Kathleen O’Toole is a poet whose work with haiku and other short poetic forms is deeply rooted in attention to the natural world. In her Writing through the Seasons workshops (December 9, 2023 and March 30, 2024) she will guide participants through poetry forms and writing practices that invite us to pay attention to the ways season changes bring special opportunities for healing and creativity.
The ancient Celtic calendar marks moments in which the light visibly shifts as openings to spirit and ritual. We’ll mark our own seasonal awareness, as the days shorten toward solstice, and again just after the spring equinox, collecting images and feelings to create our own “word paintings” (in the words of Yosa Buson, haiku master).
No previous poetry writing experience required, just an openness to playing with words. Bring an open heart, a notebook or sketchbook; whatever materials you need to respond to poetry and nature. (Previous participants have journaled, drafts of poems or sketches to capture what has surfaced in our sessions.)
Kathleen O’Toole is a poet whose work with haiku and other short poetic forms is deeply rooted in attention to the natural world. These three workshops will guide participants through poetry forms and writing practices that invite us to explore the ways season changes bring special opportunities for healing and creativity. The ancient Celts celebrated cross-quarter days as moments of magic and openings to spirit and ritual; we’ll mark our own seasonal awareness.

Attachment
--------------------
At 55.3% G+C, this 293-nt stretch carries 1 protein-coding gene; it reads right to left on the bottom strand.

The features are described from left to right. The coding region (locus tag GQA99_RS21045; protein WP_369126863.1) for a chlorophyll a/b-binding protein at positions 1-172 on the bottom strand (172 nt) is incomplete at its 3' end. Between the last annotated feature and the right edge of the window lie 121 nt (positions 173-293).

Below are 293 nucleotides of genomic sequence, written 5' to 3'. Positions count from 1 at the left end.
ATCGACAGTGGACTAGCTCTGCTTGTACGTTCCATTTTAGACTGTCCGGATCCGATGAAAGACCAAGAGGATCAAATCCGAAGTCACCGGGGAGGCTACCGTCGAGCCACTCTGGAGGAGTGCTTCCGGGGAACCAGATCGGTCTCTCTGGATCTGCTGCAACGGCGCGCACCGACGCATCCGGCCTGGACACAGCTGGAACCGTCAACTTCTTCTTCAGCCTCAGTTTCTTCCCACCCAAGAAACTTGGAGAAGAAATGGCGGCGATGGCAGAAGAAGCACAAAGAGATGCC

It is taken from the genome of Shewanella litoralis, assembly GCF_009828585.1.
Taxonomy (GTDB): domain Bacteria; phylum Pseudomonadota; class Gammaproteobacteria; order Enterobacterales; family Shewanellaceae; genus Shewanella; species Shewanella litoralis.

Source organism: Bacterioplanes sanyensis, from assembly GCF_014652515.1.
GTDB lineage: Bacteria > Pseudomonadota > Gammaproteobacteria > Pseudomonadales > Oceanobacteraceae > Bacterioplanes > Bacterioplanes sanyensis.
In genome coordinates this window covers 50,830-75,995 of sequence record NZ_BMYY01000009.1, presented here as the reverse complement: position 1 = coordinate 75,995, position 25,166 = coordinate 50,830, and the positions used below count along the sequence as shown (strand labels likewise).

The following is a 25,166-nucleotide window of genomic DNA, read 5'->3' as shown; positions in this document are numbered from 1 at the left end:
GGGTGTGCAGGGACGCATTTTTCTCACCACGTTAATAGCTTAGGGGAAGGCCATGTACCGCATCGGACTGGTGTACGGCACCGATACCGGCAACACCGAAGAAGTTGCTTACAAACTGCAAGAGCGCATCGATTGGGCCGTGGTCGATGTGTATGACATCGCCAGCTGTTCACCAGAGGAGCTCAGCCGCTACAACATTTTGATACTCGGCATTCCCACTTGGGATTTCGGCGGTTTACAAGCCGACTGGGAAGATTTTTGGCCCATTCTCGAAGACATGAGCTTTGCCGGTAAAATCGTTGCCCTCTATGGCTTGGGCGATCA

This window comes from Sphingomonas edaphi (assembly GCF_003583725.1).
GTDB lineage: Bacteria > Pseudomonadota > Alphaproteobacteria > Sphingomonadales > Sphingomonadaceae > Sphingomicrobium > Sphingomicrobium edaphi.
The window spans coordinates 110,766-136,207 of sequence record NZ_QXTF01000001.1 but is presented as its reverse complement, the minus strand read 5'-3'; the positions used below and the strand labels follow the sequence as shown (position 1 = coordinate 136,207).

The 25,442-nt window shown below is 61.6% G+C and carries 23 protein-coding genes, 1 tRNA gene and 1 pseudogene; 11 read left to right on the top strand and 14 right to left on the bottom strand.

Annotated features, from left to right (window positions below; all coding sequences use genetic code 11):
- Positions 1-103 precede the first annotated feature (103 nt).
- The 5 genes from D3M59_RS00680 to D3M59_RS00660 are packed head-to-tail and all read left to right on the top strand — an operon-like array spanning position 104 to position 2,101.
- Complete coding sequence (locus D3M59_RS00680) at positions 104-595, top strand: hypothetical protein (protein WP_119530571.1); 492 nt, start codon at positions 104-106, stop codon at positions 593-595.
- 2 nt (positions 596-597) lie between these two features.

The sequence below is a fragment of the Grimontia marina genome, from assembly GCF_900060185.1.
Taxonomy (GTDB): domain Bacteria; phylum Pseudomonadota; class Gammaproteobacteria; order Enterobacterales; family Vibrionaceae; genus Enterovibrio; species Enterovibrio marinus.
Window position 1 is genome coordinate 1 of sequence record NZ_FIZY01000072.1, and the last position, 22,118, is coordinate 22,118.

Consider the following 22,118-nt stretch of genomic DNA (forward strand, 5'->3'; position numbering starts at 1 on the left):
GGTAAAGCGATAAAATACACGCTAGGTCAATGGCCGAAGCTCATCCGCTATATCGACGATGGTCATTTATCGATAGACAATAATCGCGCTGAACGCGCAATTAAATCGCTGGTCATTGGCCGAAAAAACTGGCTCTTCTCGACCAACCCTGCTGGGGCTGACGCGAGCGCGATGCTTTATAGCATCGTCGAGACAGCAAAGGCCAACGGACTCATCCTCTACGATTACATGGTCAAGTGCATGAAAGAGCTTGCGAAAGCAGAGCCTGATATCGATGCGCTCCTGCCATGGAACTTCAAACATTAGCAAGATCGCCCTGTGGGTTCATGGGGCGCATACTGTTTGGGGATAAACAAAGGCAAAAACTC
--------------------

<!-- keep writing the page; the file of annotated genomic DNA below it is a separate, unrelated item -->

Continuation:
Writing Through the Seasons: The Healing Power of Nature will be offered as a program series, spread over the seasons.
Suggested Donation: $15/session
Takoma Park Poet Laureate Kathleen O’Toole is the author of 4 books of poetry (find her at https://kathleenotoolepoetry.com). She has taught writing at Johns Hopkins University and the Maryland Institute College of Art. As evident in her longer work, she often seeks inspiration and consolation in nature. For more than thirty years she has been writing haiku as a spiritual practice of attention, and to deepen her experience of the natural world.